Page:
09/12/2013

Commercial Property e-Brief – Whose market is it anyway? Renegotiating lease terms in 2014

The term “tenant’s market” is something we hear a lot these days but with the market still being relatively flat, have landlords started to get used to the idea of tenants being in charge?  Many retailers will have been following, with interest, the developments earlier in the year around the Republic stores and Mike Ashley’s struggle to secure support from certain landlords over revised lease terms.  This has prompted some wider discussions in the office about landlords’ and tenants’ interests in renegotiating lease terms and what this means for both parties in 2014.

CONFLICT BETWEEN LANDLORDS AND TENANTS

In today’s market, tenants are demanding much more from their leases.  Landlords need to be offering the right sort of property in the right location, while tenants are looking for shorter terms, rent reviews which move up or down, and much greater transparency.  Retailers are arguing that they are the ones having to put their necks on the line in this market and archaic lease terms will only ever lead to problems for them in the long term.

Landlords also indirectly share these concerns, as the last thing property developers and investors want is for their tenants to experience financial difficulties and leave an empty unit.  In light of this, retailers do, then, struggle to understand the reluctance of some landlords to accept terms such as monthly rent payments, when this would only improve the tenant’s cash flow, which can only be a positive thing.

We have seen a number of retailers over the past year approaching their landlords mid-term to seek fairer obligations in their leases.  The chief executive of Dreams even took the nifty approach of sending a letter to its landlord in an attempt to secure more favourable terms and enclosed a deed of variation documenting the proposals already signed!

IS IT ALL BAD NEWS FOR LANDLORDS?

Landlords have struggled to come to terms with increasing requests for more favourable terms from their tenants and it is easy to think tenants might be using their muscle to rewrite business terms in the quest for greater profits.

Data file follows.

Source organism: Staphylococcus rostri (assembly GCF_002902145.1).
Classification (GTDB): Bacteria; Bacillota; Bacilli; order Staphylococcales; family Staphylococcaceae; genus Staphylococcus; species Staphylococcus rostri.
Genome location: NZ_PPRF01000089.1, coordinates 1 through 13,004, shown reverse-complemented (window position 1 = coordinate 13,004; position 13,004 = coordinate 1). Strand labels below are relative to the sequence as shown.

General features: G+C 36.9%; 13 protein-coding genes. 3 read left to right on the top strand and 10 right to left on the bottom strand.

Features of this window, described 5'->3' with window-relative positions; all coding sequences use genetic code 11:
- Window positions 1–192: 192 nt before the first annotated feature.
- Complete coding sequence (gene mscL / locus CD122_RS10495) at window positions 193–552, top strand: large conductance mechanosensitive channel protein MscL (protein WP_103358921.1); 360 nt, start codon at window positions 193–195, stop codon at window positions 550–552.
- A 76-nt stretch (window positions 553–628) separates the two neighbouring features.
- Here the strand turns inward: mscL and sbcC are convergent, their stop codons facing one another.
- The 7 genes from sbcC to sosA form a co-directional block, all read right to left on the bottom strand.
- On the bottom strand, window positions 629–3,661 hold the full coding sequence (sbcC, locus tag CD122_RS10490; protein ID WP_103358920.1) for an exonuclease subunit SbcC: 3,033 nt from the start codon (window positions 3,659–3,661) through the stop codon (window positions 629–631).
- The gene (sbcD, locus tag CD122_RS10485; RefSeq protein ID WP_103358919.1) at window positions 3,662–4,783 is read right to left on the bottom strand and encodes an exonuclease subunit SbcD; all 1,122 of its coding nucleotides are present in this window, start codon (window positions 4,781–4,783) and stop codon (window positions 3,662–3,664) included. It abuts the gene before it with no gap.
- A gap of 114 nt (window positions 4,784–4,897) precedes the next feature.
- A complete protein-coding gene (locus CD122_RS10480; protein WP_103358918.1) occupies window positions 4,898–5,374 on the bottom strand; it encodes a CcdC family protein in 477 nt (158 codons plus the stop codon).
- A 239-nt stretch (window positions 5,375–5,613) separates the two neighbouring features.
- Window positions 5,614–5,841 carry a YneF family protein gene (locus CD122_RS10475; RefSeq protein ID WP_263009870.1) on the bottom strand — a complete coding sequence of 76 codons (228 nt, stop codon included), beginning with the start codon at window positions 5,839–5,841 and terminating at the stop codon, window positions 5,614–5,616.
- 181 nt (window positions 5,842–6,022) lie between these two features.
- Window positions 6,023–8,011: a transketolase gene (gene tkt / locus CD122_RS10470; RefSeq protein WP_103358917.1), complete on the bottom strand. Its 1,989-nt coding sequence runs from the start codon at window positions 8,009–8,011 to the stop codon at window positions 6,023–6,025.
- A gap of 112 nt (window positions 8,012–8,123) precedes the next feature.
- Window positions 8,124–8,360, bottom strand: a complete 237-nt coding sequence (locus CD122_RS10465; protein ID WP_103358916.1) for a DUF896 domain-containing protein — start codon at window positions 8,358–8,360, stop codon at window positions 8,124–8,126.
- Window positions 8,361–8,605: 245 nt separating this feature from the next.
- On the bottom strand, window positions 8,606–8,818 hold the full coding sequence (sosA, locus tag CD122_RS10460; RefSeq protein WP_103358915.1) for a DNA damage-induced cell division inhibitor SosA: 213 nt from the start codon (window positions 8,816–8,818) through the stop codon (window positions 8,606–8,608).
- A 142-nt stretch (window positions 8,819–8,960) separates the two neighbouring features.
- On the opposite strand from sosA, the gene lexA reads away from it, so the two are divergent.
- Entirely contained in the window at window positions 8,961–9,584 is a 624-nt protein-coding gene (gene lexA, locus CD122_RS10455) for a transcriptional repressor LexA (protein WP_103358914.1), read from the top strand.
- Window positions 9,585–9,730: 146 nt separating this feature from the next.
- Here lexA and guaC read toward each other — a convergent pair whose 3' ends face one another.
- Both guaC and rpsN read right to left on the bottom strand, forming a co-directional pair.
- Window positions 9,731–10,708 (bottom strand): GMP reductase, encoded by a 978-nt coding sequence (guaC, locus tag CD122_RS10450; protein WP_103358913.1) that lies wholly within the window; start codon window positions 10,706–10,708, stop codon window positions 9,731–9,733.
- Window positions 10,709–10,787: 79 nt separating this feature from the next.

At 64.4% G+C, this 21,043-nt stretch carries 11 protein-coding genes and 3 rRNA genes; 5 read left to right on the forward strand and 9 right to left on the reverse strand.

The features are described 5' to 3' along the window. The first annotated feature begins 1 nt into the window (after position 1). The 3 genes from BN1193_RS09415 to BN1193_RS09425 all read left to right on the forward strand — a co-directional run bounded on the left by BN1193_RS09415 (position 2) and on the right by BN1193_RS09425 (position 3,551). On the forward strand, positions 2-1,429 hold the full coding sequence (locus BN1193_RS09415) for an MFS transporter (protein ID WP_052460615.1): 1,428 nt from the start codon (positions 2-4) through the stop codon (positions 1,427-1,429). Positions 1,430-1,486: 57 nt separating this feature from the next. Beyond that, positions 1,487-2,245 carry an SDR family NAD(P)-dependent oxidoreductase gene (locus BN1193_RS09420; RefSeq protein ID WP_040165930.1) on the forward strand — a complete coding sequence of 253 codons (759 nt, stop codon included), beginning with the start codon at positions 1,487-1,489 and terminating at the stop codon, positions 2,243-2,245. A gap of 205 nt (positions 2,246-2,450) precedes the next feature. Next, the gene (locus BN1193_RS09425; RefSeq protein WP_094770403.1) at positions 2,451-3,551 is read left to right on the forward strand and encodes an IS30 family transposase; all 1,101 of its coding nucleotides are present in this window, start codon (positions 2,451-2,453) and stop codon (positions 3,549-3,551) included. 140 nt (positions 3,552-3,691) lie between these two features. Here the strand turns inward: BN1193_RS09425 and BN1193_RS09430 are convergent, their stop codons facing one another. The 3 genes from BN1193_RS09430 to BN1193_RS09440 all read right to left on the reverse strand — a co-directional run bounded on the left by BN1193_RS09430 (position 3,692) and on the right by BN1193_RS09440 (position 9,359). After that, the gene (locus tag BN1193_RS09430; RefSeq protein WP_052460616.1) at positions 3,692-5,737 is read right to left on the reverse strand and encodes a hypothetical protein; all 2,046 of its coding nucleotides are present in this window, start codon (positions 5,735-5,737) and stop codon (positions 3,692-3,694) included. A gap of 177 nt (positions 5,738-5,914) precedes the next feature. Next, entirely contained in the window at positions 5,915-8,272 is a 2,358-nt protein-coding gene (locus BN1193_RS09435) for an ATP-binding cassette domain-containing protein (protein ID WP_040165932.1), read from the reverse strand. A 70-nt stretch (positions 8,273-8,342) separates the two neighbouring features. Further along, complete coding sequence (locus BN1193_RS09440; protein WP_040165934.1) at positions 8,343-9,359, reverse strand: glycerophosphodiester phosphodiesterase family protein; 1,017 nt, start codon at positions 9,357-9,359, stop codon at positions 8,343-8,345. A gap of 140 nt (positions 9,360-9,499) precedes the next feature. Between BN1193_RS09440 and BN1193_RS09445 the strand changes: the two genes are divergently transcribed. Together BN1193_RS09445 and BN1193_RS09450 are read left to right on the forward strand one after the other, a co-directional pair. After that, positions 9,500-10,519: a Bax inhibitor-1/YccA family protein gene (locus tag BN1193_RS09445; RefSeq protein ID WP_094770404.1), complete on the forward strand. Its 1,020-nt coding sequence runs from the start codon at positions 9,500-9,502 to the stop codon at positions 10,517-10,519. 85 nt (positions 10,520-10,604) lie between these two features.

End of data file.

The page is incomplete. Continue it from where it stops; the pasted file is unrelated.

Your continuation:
Landlords should try to look past their tenants’ requests and think about the advantages for their portfolios: shorter leases with break clauses and more flexibility for a tenant also gives a landlord more opportunities to freshen up their tenant mix at a site – for instance, by reallocating a larger unit to a stronger performer.  On the flip side, tenants may be reluctant to spend money on quality shop-fits if they know they are only going to be at the property for a short period of time.

Of course, location (particularly in retail) remains key, and now, more than ever, landlords with properties in prime locations are always going to be in a much stronger position and will most likely be calling the shots.

WHAT SHOULD TENANTS LOOK FOR IN A MODERN LEASE?

A tenant’s main objective when renegotiating lease terms is to reduce their outgoings and minimise any exposure.  Tenants would be well advised to secure the input of their surveyors and solicitors at an early stage to ensure all parties are considering what is likely to be accepted in a 2014 lease.  Tenants should be thinking about:

  • caps on service charges to give some predictability on expenditure in any one year;
  • uninsured risks provisions to get around the unfairness of paying rent on an unusable property;
  • allowing group company sharing of occupation to reduce costs in having to apply for formal consent to assign or underlet the property;
  • monthly rent to improve cash flow; and
  • abolishing upwards only rent reviews.

The Republic case is an interesting one as here, a tenant sought to secure more favourable terms across its entire portfolio by way of collective bargaining – the idea being that if more than 75% of the retailer’s landlords did not agree to the revised rent proposals by a stipulated time, it would close some of its stores.  The resultant impact on jobs posed an interesting conundrum for landlords and with one statistic suggesting that around half of high street and shopping centre leases are due to expire by 2015, both landlords and tenants will need to look carefully at what they require from a lease in these interesting times.

 

To discuss this e-Brief in more detail please contact a member of our commercial property team.